The Commission of Inquiry into State Capture has heard how Parliament’s Transport Committee failed its oversight duties on state-owned Passenger Rail Agency of South Africa (Prasa).
Deputy Chief Justice Raymond Zondo said he was shocked and frustrated to hear that Members of Parliament did nothing about corruption at the entity while the company’s fruitless and wasteful expenditure bill continued to mount.
Furthermore, the committee failed to interrogate enablers of State Capture at Prasa. Zondo was hearing evidence from the committee’s former chair Dikeledi Magadzi on Monday.
Magadzi said it was difficult to carry out their oversight obligations as a result of the high turn-over of executives at Prasa. She said during her tenure there were three ministers, four boards, and many executives which led to instability at Prasa.
They also faced many challenges, including getting documents on the modernisation plans for Prasa. She says the company also did not have any annual plans or strategic planning vision for the years 2014-to 2019.
The instability hampered the portfolio committee’s efforts to follow up on allegations of the trains that were bought by Prasa that were not fit for purpose.
“Whenever we wanted information we wanted to do oversight Mr. Molefe would remind us that we are overstepping our mark in respect to the oversight that we want to do and we are interfering with his fiduciary duties and these are some of the things that we were experiencing with him. We had an oversight meeting and we wanted to go see the tall trains.”
Parliament Committee former chair Dikeledi Magadzi says Prasa’s lack of planning affected oversight:
Magadzi admitted her committee failed in taking any action and bringing the Gupta’s and their associates to Parliament for questioning for alleged corrupt activities.
Between 2015 and 2016 the Gupta’s featured extensively in the media regarding their alleged corrupt activities in State Owned Entities and their influence on the government.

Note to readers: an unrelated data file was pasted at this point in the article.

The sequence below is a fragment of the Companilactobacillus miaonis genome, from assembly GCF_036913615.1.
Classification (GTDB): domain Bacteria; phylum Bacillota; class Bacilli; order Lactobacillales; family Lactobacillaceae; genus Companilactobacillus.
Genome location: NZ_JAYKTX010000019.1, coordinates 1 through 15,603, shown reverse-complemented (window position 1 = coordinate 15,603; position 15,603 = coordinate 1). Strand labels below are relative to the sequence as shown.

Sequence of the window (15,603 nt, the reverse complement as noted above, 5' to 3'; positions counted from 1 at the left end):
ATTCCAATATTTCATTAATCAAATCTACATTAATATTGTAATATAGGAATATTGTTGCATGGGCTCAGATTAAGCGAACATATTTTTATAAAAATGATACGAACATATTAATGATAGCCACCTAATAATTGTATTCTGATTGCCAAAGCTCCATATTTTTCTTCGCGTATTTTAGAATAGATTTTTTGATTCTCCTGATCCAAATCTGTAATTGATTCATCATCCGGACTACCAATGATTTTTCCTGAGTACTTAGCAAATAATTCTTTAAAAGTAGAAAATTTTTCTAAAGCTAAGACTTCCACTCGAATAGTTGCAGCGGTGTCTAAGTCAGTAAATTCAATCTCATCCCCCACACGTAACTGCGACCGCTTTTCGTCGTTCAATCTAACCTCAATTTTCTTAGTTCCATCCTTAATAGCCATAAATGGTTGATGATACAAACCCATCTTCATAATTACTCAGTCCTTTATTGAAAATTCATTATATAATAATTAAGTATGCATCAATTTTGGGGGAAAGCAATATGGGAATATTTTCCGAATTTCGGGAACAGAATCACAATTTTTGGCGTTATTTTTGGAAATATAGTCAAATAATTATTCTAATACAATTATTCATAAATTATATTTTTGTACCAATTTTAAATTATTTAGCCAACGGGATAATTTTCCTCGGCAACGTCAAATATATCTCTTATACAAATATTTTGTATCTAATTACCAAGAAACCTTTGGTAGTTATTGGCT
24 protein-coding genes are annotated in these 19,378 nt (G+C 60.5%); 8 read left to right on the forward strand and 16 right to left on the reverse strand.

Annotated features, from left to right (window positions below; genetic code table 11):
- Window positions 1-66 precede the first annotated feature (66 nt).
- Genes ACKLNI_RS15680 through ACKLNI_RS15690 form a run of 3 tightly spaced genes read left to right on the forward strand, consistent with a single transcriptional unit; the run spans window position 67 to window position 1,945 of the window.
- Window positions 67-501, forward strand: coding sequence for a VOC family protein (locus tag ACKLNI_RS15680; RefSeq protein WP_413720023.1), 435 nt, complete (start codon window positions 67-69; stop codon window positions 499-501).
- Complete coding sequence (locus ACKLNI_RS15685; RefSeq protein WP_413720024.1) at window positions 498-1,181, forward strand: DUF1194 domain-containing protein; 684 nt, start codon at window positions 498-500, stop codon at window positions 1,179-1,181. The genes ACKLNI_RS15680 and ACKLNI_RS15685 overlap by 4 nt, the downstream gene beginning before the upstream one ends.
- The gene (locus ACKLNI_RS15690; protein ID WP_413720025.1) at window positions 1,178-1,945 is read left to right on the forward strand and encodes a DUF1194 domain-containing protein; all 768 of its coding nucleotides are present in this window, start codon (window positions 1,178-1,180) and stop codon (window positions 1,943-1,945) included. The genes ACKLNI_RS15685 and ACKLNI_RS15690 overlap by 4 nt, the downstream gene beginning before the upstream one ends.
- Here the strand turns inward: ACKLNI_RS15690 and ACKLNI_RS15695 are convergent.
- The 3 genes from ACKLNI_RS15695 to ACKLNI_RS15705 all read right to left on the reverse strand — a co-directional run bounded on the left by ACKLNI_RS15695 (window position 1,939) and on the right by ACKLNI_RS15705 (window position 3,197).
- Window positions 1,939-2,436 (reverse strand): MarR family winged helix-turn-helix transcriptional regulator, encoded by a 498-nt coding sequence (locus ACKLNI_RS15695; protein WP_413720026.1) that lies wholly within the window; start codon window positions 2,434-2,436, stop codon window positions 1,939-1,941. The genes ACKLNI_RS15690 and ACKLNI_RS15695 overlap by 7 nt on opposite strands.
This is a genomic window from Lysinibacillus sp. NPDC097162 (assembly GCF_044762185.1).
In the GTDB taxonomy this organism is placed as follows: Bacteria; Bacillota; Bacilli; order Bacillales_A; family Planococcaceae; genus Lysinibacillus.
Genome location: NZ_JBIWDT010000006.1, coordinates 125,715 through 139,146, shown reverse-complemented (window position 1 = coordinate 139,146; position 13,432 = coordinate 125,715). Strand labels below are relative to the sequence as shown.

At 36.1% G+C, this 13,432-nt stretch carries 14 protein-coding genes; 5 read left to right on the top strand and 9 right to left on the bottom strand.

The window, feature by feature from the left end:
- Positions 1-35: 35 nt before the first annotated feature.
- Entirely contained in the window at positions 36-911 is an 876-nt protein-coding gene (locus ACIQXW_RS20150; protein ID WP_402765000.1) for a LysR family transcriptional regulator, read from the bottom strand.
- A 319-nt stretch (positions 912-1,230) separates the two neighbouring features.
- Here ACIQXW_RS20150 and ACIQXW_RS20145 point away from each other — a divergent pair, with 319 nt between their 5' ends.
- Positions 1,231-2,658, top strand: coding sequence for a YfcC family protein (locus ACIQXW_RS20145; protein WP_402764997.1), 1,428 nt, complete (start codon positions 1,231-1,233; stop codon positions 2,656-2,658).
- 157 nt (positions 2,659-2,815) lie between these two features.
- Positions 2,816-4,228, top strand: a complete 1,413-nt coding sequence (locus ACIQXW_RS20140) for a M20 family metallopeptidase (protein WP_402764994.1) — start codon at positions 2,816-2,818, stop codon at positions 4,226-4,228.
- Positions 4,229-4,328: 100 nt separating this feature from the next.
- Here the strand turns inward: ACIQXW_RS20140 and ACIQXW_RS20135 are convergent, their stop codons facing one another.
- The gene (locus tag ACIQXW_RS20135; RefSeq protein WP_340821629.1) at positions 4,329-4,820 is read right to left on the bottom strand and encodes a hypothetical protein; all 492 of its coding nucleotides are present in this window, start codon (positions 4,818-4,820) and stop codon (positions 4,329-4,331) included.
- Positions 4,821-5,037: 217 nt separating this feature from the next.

Magadzi says the transport committee was concerned about this and discussed engaging the Guptas but failed to do so.
She said the committee decided not to do anything. “Chairperson, I don’t necessarily have an answer as to why we did not call the Gupta brothers but let me indicate that our discussions in the portfolio committee led us to a situation where we did not call the Gupta brothers and I don’t want to lie and say this is what we did, probably in hindsight I would say I think the committee should have done something.”
The Transport Committee also failed to follow up on recommendations it made regarding fixing challenges at Prasa.
Magadzi said they raised various red flags including findings by the Auditor General but failed to execute their own recommendations. She says they were doing oversight on 12 entities plus other departments and this was overwhelming.
Magadzi also admitted it failed to do thorough oversight because Parliament does not have systems in place to help them execute their authority on SOEs.
“Many times as the portfolio committee we were raising lack of consequence management at Prasa and we were also raising the question of repeat findings by the Auditor General which were never being raised by Prasa as such and hence you see the irregular expenditure was growing.”
The committee wanted state institutions such as the Auditor General, National Treasury, Hawks, and South African Police Services to investigate alleged corruption and the irregular procurement of trains at Prasa. Magadzi says her committee made recommendation’s that state institutions investigate these issues and those held accountable be arrested, but this also did not happen.
“And it was out of the recommendation’s as the portfolio committee and hence when he wrote the letter to the speaker and I also had an opportunity from the speaker indicating that letter, but the recommendation’s that we made to say we believe the state apparatus should be able to make a state investigation which the chairperson of the board at Prasa took up and subsequently was not happy about how issues were unfolding.”